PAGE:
The plan for many of my pumpkin projects this year was to use different patterns and textures than I used last year. In Pumpkin-Palooza 1, I showed you a TP pumpkin made with a houndstooth fat quarter and another pumpkin made with rope. You can see those here. I'm going to begin today with one more TP pumpkin project. You should all be familiar enough with these by now that I don't have to go into a complete tutorial. Since we live in the far northwoods of Michigan's U.P. and my husband has a love of camo, I decided to do a super quick camo pumpkin.
I knew my hubby had a camo bandana/handkerchief that would be perfect for this project, so I rifled through his drawer and borrowed it. (I don't think he knows it's missing yet!) I repeated my standard process for a TP pumpkin. I wrapped 2 old dish towels (folded the long way) around a new roll of TP to fatten it up a bit. Then, I placed the roll on the center of the camo bandana and pulled up the 4 corners - tucking the ends into the top of tube. I then cut 3 lengths of rope, wrapped those around the pumpkin, and tucked the ends into the top of the tube. Lastly, I cut a longer length of rope - twisted it and doubled it a few times - and stuck that into the top of the tube for a stem.
This was a super quick and easy way to get a little touch of camo into our fall decor. The pumpkin will be deconstructed at the end of the season, and my hubby will get his camo bandana back. Ha!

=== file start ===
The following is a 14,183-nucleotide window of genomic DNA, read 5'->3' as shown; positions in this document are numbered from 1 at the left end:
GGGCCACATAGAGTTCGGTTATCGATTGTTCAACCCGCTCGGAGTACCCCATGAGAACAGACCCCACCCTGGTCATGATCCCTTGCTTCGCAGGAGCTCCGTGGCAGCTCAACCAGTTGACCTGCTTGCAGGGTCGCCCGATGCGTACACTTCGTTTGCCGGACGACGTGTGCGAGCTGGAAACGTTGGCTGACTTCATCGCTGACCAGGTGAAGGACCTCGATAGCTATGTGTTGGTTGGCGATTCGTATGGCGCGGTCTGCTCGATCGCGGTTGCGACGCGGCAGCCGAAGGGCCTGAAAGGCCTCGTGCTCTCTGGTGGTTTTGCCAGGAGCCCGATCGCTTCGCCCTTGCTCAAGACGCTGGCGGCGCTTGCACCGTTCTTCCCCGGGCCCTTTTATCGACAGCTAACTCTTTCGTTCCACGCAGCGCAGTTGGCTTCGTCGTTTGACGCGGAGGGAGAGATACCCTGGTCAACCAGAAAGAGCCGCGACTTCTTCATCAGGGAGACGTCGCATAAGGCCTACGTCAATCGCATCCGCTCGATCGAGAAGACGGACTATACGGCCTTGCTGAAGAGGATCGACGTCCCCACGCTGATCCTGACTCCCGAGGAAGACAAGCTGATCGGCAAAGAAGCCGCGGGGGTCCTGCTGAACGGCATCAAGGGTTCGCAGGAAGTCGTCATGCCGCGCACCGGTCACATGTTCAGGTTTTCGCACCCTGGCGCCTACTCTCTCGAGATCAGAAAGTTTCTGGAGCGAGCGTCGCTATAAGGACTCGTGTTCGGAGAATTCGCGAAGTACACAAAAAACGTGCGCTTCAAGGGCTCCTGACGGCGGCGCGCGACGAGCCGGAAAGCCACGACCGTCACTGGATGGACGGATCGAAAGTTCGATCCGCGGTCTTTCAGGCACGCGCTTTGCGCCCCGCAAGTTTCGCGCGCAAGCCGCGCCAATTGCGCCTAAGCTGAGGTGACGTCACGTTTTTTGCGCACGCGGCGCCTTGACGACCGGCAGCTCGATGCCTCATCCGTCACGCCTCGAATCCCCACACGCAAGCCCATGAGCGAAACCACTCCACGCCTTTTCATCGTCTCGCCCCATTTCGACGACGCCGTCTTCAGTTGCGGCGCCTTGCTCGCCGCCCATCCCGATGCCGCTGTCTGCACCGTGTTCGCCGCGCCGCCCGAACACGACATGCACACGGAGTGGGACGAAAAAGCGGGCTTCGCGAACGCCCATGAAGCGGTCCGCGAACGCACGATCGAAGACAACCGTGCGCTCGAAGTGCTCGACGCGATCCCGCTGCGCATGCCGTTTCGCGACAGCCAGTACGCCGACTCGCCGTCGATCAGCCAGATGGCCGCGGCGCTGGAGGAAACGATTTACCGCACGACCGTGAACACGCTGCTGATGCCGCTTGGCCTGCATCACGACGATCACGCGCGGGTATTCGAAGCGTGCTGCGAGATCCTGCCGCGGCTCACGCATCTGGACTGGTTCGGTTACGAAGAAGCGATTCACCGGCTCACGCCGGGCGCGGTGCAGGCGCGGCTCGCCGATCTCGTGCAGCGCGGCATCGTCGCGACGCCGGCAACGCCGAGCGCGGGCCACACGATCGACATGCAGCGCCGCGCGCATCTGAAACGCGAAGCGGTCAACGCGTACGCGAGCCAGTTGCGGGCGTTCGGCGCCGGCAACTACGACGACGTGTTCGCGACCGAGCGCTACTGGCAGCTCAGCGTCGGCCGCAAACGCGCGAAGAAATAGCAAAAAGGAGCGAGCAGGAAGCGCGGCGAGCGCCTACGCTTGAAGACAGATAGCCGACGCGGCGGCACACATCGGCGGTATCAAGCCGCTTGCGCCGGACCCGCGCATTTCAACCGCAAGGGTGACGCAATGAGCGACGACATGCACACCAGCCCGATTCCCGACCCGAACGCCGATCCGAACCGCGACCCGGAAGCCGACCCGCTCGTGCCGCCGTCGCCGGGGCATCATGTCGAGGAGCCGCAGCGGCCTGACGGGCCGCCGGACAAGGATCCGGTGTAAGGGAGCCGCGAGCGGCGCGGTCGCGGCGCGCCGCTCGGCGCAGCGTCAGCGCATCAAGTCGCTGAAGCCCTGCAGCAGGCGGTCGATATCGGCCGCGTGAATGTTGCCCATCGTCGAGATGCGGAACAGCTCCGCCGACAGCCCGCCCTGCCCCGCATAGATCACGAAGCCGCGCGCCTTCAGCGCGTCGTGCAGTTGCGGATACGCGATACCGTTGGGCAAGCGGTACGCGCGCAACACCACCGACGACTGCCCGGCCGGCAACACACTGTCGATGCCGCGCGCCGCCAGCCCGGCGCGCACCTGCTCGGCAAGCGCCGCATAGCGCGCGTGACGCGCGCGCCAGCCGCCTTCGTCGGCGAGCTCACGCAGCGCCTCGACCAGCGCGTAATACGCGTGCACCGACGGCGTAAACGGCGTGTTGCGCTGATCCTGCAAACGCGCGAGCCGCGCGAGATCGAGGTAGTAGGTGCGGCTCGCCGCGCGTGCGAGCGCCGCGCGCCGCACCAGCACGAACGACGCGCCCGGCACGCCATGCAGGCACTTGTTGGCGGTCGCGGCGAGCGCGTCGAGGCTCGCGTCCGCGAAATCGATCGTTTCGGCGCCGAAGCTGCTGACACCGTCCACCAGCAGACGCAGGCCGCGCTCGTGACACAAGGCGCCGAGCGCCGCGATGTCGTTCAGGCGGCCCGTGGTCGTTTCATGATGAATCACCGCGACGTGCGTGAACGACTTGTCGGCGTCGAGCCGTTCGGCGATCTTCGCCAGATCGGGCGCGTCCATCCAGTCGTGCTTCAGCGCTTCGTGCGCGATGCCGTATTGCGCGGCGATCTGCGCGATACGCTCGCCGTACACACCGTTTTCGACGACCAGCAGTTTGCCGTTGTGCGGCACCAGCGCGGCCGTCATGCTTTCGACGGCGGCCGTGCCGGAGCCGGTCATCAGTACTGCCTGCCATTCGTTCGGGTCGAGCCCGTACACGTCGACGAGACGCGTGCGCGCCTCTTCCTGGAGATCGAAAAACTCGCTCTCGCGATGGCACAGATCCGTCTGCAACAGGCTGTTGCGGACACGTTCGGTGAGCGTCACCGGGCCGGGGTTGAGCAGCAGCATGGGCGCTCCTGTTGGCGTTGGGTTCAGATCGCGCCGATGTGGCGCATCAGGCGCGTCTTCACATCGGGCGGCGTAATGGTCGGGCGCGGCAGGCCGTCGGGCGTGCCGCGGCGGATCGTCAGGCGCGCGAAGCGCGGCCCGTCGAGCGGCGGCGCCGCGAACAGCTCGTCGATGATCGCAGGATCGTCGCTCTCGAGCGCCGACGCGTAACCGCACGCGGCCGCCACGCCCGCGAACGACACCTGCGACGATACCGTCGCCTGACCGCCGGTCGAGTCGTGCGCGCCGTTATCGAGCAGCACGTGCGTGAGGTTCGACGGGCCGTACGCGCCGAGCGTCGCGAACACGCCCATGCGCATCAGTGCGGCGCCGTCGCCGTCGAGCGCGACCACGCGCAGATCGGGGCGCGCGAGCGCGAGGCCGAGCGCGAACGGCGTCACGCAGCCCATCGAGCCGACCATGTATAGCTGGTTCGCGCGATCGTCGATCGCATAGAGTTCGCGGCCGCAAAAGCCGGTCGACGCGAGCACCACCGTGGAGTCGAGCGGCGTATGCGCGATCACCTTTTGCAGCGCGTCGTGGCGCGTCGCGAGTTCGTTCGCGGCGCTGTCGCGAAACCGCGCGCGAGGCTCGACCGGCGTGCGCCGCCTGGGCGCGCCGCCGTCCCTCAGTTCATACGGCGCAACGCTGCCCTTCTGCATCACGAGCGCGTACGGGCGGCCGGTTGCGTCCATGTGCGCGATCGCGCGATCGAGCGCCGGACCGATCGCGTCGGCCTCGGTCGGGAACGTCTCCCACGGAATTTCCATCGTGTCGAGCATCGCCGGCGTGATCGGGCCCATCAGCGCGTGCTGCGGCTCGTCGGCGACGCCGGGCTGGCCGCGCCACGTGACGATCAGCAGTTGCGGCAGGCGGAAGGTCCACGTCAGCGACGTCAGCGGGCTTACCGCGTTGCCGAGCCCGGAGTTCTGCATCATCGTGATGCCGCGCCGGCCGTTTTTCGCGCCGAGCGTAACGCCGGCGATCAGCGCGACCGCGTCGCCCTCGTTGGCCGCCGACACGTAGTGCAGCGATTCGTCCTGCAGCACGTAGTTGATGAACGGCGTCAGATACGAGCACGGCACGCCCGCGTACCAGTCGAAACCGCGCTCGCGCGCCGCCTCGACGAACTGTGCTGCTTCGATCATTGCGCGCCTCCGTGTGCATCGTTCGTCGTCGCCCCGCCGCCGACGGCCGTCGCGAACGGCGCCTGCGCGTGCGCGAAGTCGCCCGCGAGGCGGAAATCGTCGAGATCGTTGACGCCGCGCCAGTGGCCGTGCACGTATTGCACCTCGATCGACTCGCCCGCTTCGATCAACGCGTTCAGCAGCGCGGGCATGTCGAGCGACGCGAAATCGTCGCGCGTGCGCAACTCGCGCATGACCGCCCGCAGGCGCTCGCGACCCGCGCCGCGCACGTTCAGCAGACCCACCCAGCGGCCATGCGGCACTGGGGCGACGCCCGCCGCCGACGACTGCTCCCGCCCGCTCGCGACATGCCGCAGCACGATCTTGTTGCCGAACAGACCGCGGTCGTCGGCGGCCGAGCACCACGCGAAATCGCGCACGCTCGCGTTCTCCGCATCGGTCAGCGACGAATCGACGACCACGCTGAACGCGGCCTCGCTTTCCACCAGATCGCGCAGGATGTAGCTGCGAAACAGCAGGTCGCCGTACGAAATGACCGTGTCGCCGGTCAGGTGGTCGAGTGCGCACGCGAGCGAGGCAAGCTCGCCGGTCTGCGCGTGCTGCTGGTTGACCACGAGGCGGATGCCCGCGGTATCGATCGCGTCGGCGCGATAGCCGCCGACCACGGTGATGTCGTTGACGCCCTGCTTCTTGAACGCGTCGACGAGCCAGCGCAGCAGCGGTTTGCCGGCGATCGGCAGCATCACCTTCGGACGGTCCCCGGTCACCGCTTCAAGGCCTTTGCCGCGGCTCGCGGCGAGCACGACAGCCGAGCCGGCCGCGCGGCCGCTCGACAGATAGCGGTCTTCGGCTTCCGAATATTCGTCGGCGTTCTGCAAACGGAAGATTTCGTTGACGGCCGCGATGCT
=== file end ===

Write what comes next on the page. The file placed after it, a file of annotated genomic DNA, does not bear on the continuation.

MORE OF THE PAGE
Next up is a jazzed-up Dollar Tree pumpkin. I was roaming around the store recently and had tossed a few plastic pumpkins into my basket when I noticed a witch's broom. We don't celebrate Halloween, but I thought the orange metallic pompom (originally pompon) at the end of the broom could make an interesting pumpkin.
The first thing I did was pull the plastic stem out of the pumpkin, and I cut the cardboard broom handle to a shorter length for the pumpkin's new stem.
I tied a length of twine around the cardboard stem to secure it. . .
and covered it completely by wrapping it in the twine. I also shoved some twine into the open end of the tube at the top.
I then inverted the pompom (so the top of the stem was now underneath in the middle of the pompom) and used hot glue to attach the underside of the stem to the top of the pumpkin.
After the stem was secure, I turned the pumpkin right-side-up. The pompom strands were now hanging over and around the plastic pumpkin and the stem was on top. I took another piece of twine and tied it around the pompom strands at the bottom of the pumpkin.
I trimmed the strands just below the knot, turned the pumpkin right-side-up again, and used my fingers to reposition some of the strands to make sure the pompom strands completely covered the plastic pumpkin inside.
If you decide to repeat this simple project, I would suggest you begin with a small orange pumpkin instead; as some of the green on my pumpkin tries to peak through when I move it around.
This was a simple project, but I often do even less to those inexpensive pumpkins to make them a little more unique. For example, I purchased the next pumpkin at Walmart and just wrapped a little twine around the stem.
I left the stem alone on this copper pumpkin from Dollar Tree, but I used hot glue to attach 2 artificial leaves.
Lastly, here's an example of a pumpkin I purchased at Michael's with the intention of adding something to it. After playing around with a few different ideas, I decided I liked it better the way it was.
It's a simple pumpkin, but the texture is unexpected so it makes enough of a statement on its own.
This Pumpkin-Palooza series will continue soon with projects using yarn, a washcloth, and even a sock.
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